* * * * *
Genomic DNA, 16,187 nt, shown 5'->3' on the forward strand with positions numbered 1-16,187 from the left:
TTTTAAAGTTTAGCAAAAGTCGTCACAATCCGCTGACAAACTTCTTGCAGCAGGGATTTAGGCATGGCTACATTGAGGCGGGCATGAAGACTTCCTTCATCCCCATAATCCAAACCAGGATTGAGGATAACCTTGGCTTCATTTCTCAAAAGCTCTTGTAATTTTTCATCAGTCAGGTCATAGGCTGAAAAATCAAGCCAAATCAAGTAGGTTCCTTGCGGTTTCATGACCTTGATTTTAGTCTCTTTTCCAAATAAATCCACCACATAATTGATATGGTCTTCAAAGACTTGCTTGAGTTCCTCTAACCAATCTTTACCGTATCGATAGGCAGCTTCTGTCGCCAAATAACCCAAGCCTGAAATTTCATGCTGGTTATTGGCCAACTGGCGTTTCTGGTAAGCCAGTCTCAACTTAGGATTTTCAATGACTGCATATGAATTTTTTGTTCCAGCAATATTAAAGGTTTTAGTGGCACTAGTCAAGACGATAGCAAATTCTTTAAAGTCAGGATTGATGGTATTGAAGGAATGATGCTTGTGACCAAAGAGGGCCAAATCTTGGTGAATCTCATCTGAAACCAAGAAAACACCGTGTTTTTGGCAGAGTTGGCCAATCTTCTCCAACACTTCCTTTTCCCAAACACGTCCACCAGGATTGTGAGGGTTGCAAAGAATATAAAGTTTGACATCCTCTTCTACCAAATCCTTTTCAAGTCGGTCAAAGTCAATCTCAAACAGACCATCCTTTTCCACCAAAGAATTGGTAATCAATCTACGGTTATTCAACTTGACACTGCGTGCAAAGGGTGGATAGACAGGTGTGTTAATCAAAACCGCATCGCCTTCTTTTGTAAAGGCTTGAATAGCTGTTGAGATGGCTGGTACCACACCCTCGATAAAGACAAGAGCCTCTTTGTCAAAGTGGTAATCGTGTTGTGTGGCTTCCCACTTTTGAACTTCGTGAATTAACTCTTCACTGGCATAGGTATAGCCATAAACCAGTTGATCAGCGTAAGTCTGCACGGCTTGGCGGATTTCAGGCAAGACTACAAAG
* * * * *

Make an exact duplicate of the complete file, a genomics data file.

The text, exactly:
Genomic DNA, 16,187 nt, shown 5'->3' on the forward strand with positions numbered 1-16,187 from the left:
TTTTAAAGTTTAGCAAAAGTCGTCACAATCCGCTGACAAACTTCTTGCAGCAGGGATTTAGGCATGGCTACATTGAGGCGGGCATGAAGACTTCCTTCATCCCCATAATCCAAACCAGGATTGAGGATAACCTTGGCTTCATTTCTCAAAAGCTCTTGTAATTTTTCATCAGTCAGGTCATAGGCTGAAAAATCAAGCCAAATCAAGTAGGTTCCTTGCGGTTTCATGACCTTGATTTTAGTCTCTTTTCCAAATAAATCCACCACATAATTGATATGGTCTTCAAAGACTTGCTTGAGTTCCTCTAACCAATCTTTACCGTATCGATAGGCAGCTTCTGTCGCCAAATAACCCAAGCCTGAAATTTCATGCTGGTTATTGGCCAACTGGCGTTTCTGGTAAGCCAGTCTCAACTTAGGATTTTCAATGACTGCATATGAATTTTTTGTTCCAGCAATATTAAAGGTTTTAGTGGCACTAGTCAAGACGATAGCAAATTCTTTAAAGTCAGGATTGATGGTATTGAAGGAATGATGCTTGTGACCAAAGAGGGCCAAATCTTGGTGAATCTCATCTGAAACCAAGAAAACACCGTGTTTTTGGCAGAGTTGGCCAATCTTCTCCAACACTTCCTTTTCCCAAACACGTCCACCAGGATTGTGAGGGTTGCAAAGAATATAAAGTTTGACATCCTCTTCTACCAAATCCTTTTCAAGTCGGTCAAAGTCAATCTCAAACAGACCATCCTTTTCCACCAAAGAATTGGTAATCAATCTACGGTTATTCAACTTGACACTGCGTGCAAAGGGTGGATAGACAGGTGTGTTAATCAAAACCGCATCGCCTTCTTTTGTAAAGGCTTGAATAGCTGTTGAGATGGCTGGTACCACACCCTCGATAAAGACAAGAGCCTCTTTGTCAAAGTGGTAATCGTGTTGTGTGGCTTCCCACTTTTGAACTTCGTGAATTAACTCTTCACTGGCATAGGTATAGCCATAAACCAGTTGATCAGCGTAAGTCTGCACGGCTTGGCGGATTTCAGGCAAGACTACAAAG